“Sleep hygiene” is a medical term referring to the quality of your sleep environment. With limited time during Ramadan to sleep, sleep quality can make a huge difference!
Does your environment promote deep, restful sleep? Or does your environment take away from your sleep and make you feel more exhausted? 
One of the reasons we feel so tired during the day and we have trouble sleeping at night is because we aren’t matching our sleep and wake times with the naturally occurring environmental cues. These cues are called Zeitgebers, and they tell our bodies when to feel alert vs. when to feel sleepy.
Some examples of powerful Zeitgebers are:
  • Light
  • Social interactions
  • Eating/Drinking patterns
  • Exercise
You can think of these as “clues” that tell your body if it’s time to feel alert, or if it’s time to feel sleepy. In this article, I outline five common “sleep thieves” in your bedroom that detract from your sleep every night. Assess your bedroom environment and make appropriate changes to remove these sleep thieves before Ramadan!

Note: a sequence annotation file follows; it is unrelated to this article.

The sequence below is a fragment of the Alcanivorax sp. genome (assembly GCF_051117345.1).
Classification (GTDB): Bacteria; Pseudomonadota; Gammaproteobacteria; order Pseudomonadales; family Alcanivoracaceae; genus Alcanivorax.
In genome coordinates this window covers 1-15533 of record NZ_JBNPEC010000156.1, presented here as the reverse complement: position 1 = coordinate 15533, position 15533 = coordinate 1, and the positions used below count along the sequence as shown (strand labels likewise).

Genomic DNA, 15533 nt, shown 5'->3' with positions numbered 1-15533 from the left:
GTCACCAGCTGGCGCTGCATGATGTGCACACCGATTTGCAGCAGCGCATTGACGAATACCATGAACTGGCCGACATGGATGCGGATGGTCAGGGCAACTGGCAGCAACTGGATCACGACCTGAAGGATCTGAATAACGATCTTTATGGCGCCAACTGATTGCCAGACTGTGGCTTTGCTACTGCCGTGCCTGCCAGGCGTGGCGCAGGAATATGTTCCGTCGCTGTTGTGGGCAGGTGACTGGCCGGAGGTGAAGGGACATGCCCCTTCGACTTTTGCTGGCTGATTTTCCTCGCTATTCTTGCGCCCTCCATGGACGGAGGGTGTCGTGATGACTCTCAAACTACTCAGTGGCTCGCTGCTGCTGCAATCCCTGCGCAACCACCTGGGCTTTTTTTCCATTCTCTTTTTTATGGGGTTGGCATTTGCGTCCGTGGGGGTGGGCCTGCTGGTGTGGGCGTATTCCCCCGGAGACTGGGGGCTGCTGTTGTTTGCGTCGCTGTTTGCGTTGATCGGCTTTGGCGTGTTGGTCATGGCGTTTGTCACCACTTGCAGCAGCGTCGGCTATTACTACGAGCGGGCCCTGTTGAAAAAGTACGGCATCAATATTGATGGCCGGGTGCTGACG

Be sure to read my full article series on Ramadan Sleep Science secrets for more practical tips on how to feel your best this Ramadan! If you have any other sleep questions, feel free to DM me on Instagram — a bit of planning goes a long way towards improving your sleep in Ramadan!
With your fitness and sleep under control, you’re ready to meet Ramadan with your best energy! Go get it! 

Author bio: Amina Khan is an award-winning fitness specialist and Founder of Amanah Fitness, dedicated to restoring health in the global Muslim community. She has been named Canada’s Top Fitness Professional of the Year for her work promoting weight loss and fitness for Muslim women around the world. Her goal is to inspire Muslims to revive the Sunnah of healthy active living! She is currently pursuing her Ph.D. in Health Psychology. Get her Ramadan workouts and a full fasting meal plan in her popular Ramadan Reset Guidebook and subscribe to her YouTube page for her latest Ramadan fasting fitness video series!